Since you yourself are emotionally near a possible breaking point, I suggest finding ASAP any way possible to get just a little bit of partial relief that allows you time to breathe, think, plan concretely, and if appropriate get professional counseling on the emotional side.  Could be turning down a new work responsibility, or some other method.  At minimum, carve out a little time per week to plan and discuss these possible financial changes, rather than pull the trigger by blowing up or melting down at work.  Going slow enough for DH means having him fully on board.  Going fast enough for you probably means starting with just enough time to think.  If you can get just a little time for modest changes sustainably, the bigger shifts will follow.  (One person's thought, anyway!)

Last thought: Since he's more frugal, perhaps if you're willing to spend less in a way he can respect, he'll feel you're putting in effort on your own, not just asking him to shoulder the burden. If you can give the emotional payment up front with small things before a major change is made, you will build momentum.  Anyway, good luck and keep us posted.

« Last Edit: September 15, 2016, 10:51:38 AM by Bicycle_B »

PharmaStache

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Re: DH and I disagree re: FIRE and lifestyle - advice needed! (Canadian)
« Reply #6 on: September 15, 2016, 11:14:33 AM »
If he wants to keep working FT, let him work FT :)  My husband doesn't "believe" in the whole FIRE thing, so off he goes to work every day until he can retire and get his pension at 55. 

What does he think about you working PT?  Are PT jobs available in your field?  What about opening a small business?  Or going back to school to retrain for a career that is something you could do PT or casually?  I like my job and am well paid, so I plan on working for a long time but never again in a FT capacity. 

little_brown_dog

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Re: DH and I disagree re: FIRE and lifestyle - advice needed! (Canadian)
« Reply #7 on: September 15, 2016, 11:34:19 AM »
Oh peanutty I feel you! Before when both of us were working full time, I would cry at night sometimes because I felt so trapped. Around and around. Day in and day out. The horrible commute, the toxic job, the never ending list of things to do at 9pm at night or jammed into our all too brief weekends. I am a very optimistic, energetic person but the grind was completely suffocating in both a very immediate and existential way. Once I dropped to part time, everything – almost overnight – got easier. I was happier and because I had more free time during the week to do chores and errands, my husband got more free time too (on the weekends). Then I did the complete SAHM thing for a while, which was great, but when a chance to do some very part time work from home popped up, I jumped on it. Now its the best of both worlds.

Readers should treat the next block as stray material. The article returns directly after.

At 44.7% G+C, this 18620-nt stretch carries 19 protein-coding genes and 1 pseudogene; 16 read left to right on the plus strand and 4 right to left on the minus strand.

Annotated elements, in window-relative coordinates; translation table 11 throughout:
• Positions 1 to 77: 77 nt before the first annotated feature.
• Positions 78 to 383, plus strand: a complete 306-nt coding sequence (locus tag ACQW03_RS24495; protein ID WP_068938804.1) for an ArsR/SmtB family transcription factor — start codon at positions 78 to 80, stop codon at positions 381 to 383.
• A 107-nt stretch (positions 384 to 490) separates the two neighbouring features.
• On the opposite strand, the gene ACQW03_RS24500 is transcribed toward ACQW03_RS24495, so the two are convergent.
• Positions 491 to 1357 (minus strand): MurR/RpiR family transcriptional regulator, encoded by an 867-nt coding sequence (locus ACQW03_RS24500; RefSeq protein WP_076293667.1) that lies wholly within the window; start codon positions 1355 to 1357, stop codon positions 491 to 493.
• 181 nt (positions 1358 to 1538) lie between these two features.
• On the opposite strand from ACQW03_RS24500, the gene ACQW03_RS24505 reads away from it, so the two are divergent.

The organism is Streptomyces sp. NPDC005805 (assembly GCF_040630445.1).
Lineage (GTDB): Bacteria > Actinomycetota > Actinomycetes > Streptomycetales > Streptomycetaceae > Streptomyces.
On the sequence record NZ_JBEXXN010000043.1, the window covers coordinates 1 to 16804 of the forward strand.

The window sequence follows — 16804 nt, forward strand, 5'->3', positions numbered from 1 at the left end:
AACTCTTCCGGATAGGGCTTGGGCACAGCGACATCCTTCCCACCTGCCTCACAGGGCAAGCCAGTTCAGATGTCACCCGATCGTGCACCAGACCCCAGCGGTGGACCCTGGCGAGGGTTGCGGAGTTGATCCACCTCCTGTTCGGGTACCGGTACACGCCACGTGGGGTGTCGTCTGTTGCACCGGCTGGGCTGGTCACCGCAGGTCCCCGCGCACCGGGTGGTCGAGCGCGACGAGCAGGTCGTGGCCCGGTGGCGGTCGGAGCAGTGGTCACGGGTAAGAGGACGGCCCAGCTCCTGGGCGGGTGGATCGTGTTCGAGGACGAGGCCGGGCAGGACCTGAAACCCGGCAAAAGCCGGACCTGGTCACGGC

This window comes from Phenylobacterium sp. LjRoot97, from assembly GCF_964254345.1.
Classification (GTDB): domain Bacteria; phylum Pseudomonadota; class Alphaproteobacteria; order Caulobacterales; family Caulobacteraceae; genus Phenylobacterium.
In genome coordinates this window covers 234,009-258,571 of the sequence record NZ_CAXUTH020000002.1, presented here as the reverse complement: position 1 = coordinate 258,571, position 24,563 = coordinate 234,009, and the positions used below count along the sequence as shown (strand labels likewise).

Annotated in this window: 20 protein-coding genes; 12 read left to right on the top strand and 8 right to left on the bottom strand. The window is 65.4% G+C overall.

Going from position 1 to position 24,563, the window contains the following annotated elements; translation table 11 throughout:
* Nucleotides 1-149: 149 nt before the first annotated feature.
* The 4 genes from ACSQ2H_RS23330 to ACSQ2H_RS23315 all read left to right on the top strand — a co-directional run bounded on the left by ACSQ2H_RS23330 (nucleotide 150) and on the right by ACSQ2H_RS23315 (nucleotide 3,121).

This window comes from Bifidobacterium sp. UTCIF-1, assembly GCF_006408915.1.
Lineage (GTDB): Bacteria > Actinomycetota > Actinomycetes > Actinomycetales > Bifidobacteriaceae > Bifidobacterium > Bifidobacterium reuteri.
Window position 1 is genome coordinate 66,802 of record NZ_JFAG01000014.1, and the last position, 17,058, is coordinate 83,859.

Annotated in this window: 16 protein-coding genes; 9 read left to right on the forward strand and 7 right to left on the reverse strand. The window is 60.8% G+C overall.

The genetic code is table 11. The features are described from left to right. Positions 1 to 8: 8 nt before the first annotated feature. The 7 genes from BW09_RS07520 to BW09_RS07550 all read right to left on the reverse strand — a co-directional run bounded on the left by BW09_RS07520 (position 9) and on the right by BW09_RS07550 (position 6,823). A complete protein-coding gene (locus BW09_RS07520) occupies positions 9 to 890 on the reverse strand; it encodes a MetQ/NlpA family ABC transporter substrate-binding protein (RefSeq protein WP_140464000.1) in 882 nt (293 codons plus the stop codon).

Is part time work an option for you? It seems like he is just being very conservative…but perhaps if you drop or switch to part time work that will appease him. The novelty of a part time schedule might be really to your liking and you will be able to keep earning income for a while. If you can’t arrange part time work, can you live off his income alone (and just save less) or do you actually need 2 incomes to cover your expenses and lifestyle?

TrMama

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Re: DH and I disagree re: FIRE and lifestyle - advice needed! (Canadian)
« Reply #8 on: September 15, 2016, 01:23:38 PM »
Ugh, I feel for you.

I have a few questions for you, apologies if I'm making false assumptions:

1. Is your DH less bothered by the grind because you shield him from the grind of the kids/home? Are you evenly splitting both the physical and mental work of parenting? If not, stop doing more than your 50%. Let him make, and take, the kids to their Dr appointments. Let him shop for and pack their lunches. When I stopped shielding my DH, suddenly he was more understanding of what I was so tired and grumpy all the time, plus it alleviated some of my workload. He'll never understand your point of view if you don't let him walk a mile in your shoes.